Kaspersky Lab experts have discovered a new APT campaign that targets government institutions, mainly in the APAC region. It was named “Hellsing” after the string containing the project directory name found within the attack components’ code.
To penetrate the target infrastructure, cybercriminals used a spear phishing attack (targeted e-mails with spoofed sender e-mail address) containing malicious documents. Embedded in the letter file was an exploit targeting vulnerabilities on the targeted user’s software; once opened, it installed a backdoor that allowed attackers take control of a workstation.
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APT attacks based on a thorough preliminary study of targeted systems and real-time operator co-ordination pose a very special level of danger. Governmental agencies handling highly sensitive information (often including huge volumes of citizens’ personal data) are targets of choice for cybercriminals. Yet according to Global IT Corporate Security Risks Survey, 73% of organizations do not think they are being specifically targeted by cybercriminals[i]. It’s a dangerous delusion; regulatory compliance is an obvious requirement, but it’s also important to pay particular attention to protecting IT infrastructures against this type of attack, preferably by deploying additional proactive defenses.
A well thought-out deployment of Default Deny scenario is vital for a truly comprehensive counter-APT strategy. According to Kaspersky Lab’s vision, such strategy includes both network-based and endpoint-based elements, with allowlist-based technologies playing key roles. Over-cautious as this may seem, the reality is that there are still attack scenarios where typical Anti-APTs are powerless.
Therefore extra endpoint-based multiple security layers are to be considered, which would be efficient against previously unknown malware components.
Art of Default Denying an APT
During the analysis of “Hellsing”, we highlight common characteristics that are present in the APT scenario.
At the stage of “infection” attackers use various techniques for delivering malicious code to the victim’s operating system: sending emails containing the exploit; delivery of malicious code through social engineering, etc. The ultimate goal of these attacks: to deliver the backdoor to the victim’s operating system and run it. “Payload” is an executable (.exe) file or library (.dll), containing malicious code. In Hellsing’s case, the attacker uses social engineering to dupe the user into launching an exe-file from RAR-archive. The exe-file extension was replaced with an innocuous one and the victim did not notice the suspicious file.
A”Default Deny” scenario provides highly effective, proactive protection, even in instances where the cybercriminal somehow (e.g. using social engineering and duping the user into disabling her anti-virus) managed to deliver the malicious payload to their victim’s system.
The concept of “default deny” is not new, but it’s still effective against advanced threats with custom-made components – often the case with APTs. For example, if malicious exe-files or dll-libraries are successfully delivered to the victim, Default Deny would not allow their execution in the operating system environment because such files are not contained in a list of authorized, safe applications. Default Deny excludes all options to start executable code.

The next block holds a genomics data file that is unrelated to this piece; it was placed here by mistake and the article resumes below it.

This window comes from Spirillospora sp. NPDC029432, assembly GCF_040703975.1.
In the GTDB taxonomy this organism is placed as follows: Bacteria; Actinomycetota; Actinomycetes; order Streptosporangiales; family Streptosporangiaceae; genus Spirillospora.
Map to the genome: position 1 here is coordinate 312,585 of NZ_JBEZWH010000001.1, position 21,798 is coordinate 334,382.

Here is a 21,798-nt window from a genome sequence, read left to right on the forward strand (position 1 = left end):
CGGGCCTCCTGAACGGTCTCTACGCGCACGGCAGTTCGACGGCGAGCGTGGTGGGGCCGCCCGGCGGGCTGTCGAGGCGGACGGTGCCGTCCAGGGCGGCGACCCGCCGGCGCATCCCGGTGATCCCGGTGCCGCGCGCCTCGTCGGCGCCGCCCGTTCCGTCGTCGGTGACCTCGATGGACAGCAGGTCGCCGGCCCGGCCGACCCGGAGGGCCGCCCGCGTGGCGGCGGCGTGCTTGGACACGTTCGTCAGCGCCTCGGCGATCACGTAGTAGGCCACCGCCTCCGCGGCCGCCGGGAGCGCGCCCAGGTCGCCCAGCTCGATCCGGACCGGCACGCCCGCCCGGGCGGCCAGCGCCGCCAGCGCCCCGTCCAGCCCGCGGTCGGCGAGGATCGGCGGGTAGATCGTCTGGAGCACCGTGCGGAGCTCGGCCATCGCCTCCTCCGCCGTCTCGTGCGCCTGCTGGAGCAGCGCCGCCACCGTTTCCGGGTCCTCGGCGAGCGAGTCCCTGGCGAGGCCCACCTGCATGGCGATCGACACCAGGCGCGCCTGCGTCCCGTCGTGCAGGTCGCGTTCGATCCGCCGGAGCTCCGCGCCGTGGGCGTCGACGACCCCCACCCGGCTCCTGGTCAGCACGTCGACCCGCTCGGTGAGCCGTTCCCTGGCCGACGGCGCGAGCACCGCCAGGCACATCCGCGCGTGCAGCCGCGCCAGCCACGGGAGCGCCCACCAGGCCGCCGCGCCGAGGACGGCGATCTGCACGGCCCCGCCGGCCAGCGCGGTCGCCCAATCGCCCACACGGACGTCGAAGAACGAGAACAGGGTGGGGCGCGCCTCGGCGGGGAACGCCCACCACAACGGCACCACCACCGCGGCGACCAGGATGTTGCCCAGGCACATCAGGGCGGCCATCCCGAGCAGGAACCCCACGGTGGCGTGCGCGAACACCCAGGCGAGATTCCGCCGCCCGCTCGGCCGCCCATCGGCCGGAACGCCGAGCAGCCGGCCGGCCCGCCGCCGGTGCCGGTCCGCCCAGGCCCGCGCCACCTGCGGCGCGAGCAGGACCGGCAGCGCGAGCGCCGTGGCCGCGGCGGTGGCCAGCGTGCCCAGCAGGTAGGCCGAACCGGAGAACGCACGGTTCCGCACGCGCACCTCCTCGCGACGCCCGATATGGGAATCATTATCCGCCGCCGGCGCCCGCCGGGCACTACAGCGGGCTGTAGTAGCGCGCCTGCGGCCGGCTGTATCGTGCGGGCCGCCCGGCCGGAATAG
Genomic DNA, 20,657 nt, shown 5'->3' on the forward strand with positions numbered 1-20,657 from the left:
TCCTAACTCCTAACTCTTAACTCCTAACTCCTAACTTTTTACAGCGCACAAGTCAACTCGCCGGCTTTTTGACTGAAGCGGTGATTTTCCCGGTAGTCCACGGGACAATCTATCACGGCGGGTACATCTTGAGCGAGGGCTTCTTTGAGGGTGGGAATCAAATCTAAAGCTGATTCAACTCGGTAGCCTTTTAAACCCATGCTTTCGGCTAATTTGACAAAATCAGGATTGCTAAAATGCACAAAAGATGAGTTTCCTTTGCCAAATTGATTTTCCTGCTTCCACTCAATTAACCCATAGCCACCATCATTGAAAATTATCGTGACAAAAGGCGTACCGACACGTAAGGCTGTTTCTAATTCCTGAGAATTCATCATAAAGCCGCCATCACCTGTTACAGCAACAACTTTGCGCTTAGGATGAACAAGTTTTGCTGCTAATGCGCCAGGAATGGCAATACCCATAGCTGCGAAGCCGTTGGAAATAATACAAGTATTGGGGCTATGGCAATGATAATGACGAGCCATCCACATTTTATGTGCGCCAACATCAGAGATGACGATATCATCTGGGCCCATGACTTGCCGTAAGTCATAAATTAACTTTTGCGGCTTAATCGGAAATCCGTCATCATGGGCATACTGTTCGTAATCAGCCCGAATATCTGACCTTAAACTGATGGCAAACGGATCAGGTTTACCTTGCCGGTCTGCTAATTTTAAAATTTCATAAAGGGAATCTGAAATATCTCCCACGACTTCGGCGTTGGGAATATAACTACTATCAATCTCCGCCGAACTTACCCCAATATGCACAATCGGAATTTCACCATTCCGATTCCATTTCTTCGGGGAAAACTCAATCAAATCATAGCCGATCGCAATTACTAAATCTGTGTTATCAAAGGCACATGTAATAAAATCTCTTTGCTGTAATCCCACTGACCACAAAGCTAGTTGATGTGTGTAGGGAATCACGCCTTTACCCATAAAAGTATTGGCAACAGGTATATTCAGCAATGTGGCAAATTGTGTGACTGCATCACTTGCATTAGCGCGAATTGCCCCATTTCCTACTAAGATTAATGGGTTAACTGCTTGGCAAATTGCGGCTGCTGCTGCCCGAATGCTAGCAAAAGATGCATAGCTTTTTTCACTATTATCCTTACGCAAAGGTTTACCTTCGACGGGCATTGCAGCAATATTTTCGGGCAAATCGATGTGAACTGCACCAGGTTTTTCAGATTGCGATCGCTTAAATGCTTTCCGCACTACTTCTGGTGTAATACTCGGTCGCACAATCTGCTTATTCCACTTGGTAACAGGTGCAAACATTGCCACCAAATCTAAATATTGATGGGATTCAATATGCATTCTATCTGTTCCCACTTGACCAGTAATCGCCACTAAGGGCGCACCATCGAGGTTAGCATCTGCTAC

The next phase of the attack involves collecting information from the operating system, which may result in an escalation of privileges, the installation of a backdoor or additional modules. As a rule in such instances, executable files and dynamic libraries are being used. But if they are not a part of the trusted environment, Default Deny will not allow them to run.
Powerful yet cost-effective
Besides additional benefits including greater IT network stability, and lower maintenance time, consider this: deployment of an allowlist-based solution is considered one of the TOP4 strategies that can mitigate 85% of existing APT-related risks. The Default Deny scenario is the safest known variant of such an approach.
Compared with many standalone solutions for Default Deny implementation, even greater cost and operative efficiency can be achieved through the deployment of a truly integrated endpoint protection system that includes Default Deny capability.
It’s worth the effort
While the implementation of a Default Deny scenario is often considered too complicated for an average business, for government institutions dealing with extremely sensitive data, the effort is likely to reap rewards – not least because of the already highly regulated nature of government work processes. Kaspersky Lab’s convenient implementation tools (including pre-implementation test mode for compiled policies and our dynamic allowlists system), mean the process doesn’t have to be too taxing.
Default Deny mode and dynamic allowlists are parts of Application Control technologies, which are available in Kaspersky Endpoint Security for Business (“Select” and “Advanced” tiers), Kaspersky Total Security for Business and Kaspersky Security for Virtualization.
The organization and maintenance of a trusted environment in which the executable components of an APT would have no chance, is invaluable. In most cases, it would prevent attackers from achieving their goals.
Currently all components of “Hellsing” APT are blocked by all Kaspersky Lab solutions. To check your system for malicious software components we recommend start full scan of your systems. You can also use our free solution – Kaspersky Virus Removal Tool.
[i] Conducted in 2014 by Kaspersky Lab in conjunction with B2B International